Analysis of the Role of the AMP-Activated Protein Kinase in the Response to Cellular Stress

  • D. Grahame Hardie
  • Ian P. Salt
  • Stephen P. Davies
Part of the Methods in Molecular Biology™ book series (MIMB, volume 99)


The AMP-activated protein kinase (AMPK) is the central component of a protein kinase cascade that is activated by cellular stresses causing ATP depletion and has been referred to as a “fuel gauge” or “metabolic sensor” of the eukaryotic cell (1,2). The kinase is activated by phosphorylation by an upstream protein kinase termed AMP-activated protein kinase kinase (AMPKK) (3). Elevation of 5’-AMP activates the cascade by a complex mechanism involving binding of the nucleotide to both the upstream kinase (AMP-activated protein kinase kinase, AMPKK) and the downstream kinase, AMPK (See Subheading 1.2.). These effects of AMP are also antagonized by high concentrations (mM) of ATP. The AMP: ATP ratio in the cell varies approximately as the square of the ADP:ATP ratio, due to the action of adenylate kinase which maintains its reaction (2ADP ’ ATP + AMP) close to equilibrium at all times. Therefore, any cellular stress that affects the ability of the cell to maintain a high ATP: ADP ratio (normally approx 10:1 in an unstressed cell) leads to activation of the AMPK cascade. Cellular stresses can do this either by inhibiting ATP production or by increasing ATP consumption, and stresses shown to cause AMPK activation include heat shock (4), various mitochondrial inhibitors such as arsenite, antimycin A, dinitrophenol, and azide (4,5), ischemia/hypoxia in heart muscle (6), and exercise in skeletal muscle (7). ATP can also be depleted, and AMPK activated, by incubation of cells with high concentrations of certain sugars which trap cellular phosphate, such as fructose (8) and 2-deoxyglucose (9). Detachment of cultured cells from their substrate by trypsinization has also been reported to increase cellular AMP:ATP and to inhibit lipid synthesis, consistent with the activation of AMPK (10). Downstream targets for the system include biosynthetic pathways that are inhibited, thus conserving ATP, and catabolic pathways tht are activated, thus generating more ATP (1,2). Although most of the currently known targets for the system are metabolic enzymes, the yeast homolog of AMPK (i.e., the SNF1 complex) regulates gene expression (2). At least one isoform of AMPK is partly localized to the nucleus (see Subheading 1.1.), and it seems very likely that the mammalian system will also turn out to regulate gene expression.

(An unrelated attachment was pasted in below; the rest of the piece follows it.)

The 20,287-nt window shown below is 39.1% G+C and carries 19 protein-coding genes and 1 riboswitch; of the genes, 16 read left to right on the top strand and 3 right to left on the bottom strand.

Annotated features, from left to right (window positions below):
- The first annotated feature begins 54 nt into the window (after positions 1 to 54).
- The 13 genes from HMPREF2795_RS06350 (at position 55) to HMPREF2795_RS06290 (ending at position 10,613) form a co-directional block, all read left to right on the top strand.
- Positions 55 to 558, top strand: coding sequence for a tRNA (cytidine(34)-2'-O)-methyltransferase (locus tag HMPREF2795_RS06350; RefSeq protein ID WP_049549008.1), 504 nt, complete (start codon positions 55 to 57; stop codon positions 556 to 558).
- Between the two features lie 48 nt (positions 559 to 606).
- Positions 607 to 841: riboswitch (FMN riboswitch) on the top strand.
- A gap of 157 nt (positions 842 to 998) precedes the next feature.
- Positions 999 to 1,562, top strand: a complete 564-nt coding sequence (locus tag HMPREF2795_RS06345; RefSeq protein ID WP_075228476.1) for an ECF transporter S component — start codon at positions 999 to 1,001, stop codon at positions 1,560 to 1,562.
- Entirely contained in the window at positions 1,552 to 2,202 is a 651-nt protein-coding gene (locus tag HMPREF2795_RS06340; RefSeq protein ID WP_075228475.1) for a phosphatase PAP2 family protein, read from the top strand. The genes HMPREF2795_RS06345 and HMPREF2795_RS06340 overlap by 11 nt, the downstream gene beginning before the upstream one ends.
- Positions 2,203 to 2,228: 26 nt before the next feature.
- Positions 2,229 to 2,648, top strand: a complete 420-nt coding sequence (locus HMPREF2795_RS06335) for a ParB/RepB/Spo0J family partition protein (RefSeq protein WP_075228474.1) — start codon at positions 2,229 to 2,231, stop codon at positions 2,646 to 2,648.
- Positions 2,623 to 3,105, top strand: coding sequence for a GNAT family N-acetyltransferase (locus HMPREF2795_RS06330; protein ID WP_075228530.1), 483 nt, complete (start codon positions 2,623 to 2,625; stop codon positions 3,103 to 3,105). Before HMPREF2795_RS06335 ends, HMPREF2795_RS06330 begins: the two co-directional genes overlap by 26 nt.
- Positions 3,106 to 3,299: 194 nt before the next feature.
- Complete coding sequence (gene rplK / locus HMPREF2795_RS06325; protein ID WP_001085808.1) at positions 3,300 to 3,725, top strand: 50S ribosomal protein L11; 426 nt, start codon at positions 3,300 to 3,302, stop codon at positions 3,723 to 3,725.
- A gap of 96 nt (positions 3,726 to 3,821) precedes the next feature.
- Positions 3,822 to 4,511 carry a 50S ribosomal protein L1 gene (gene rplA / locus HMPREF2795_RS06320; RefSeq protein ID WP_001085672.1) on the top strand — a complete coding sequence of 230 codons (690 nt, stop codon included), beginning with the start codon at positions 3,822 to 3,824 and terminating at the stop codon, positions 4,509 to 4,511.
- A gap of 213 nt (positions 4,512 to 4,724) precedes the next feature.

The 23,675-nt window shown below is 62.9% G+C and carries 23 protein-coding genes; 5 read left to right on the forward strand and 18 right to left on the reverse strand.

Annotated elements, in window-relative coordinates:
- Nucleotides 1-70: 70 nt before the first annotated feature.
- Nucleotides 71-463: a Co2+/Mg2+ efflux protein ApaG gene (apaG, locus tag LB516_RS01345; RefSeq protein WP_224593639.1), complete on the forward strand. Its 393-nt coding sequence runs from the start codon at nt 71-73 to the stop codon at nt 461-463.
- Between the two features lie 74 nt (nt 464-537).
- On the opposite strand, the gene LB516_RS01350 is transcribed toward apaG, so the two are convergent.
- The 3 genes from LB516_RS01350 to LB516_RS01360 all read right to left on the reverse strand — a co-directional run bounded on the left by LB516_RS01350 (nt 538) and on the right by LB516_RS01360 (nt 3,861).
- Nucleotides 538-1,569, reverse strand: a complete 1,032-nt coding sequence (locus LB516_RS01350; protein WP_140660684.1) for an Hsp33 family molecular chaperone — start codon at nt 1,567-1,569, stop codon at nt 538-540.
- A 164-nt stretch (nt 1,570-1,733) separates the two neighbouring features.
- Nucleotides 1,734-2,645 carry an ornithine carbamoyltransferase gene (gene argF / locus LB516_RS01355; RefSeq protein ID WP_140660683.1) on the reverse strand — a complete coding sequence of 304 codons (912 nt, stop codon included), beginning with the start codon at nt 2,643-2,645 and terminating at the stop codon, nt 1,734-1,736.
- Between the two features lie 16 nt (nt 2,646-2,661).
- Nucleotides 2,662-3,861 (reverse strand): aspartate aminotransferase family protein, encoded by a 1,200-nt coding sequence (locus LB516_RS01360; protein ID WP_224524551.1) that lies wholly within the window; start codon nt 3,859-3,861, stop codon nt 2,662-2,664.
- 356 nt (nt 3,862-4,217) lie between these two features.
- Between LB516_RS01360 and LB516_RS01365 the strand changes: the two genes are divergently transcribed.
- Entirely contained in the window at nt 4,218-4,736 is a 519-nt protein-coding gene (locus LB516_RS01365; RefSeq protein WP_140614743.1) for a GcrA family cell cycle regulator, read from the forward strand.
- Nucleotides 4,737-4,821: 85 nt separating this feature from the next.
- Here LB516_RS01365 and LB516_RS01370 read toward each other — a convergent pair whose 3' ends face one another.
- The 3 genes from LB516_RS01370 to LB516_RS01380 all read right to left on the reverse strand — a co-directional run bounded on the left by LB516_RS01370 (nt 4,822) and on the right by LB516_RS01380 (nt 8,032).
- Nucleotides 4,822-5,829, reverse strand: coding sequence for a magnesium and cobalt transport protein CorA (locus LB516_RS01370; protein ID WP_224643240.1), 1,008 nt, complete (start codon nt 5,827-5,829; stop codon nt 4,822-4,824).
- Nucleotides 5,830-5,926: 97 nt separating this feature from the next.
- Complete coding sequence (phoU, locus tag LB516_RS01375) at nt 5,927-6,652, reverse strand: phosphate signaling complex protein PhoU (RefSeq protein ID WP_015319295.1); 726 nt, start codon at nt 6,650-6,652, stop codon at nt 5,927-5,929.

AMPK Activation Adenylate Kinase Upstream Kinase Crude Lysate Polyethylene Glycol Precipitation 
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Copyright information

© Humana Press Inc., Totowa, NJ 2000

Authors and Affiliations

  • D. Grahame Hardie
    • 1
  • Ian P. Salt
    • 2
  • Stephen P. Davies
    • 3
  1. 1.Department of BiochemistryUniversity of Dundee
  2. 2.Division of BiochemistryInstitute of Biomedical and Life Sciences, University of GlasgowGlasgow
  3. 3.Department of BiochemistryUniversity of DundeeDundee

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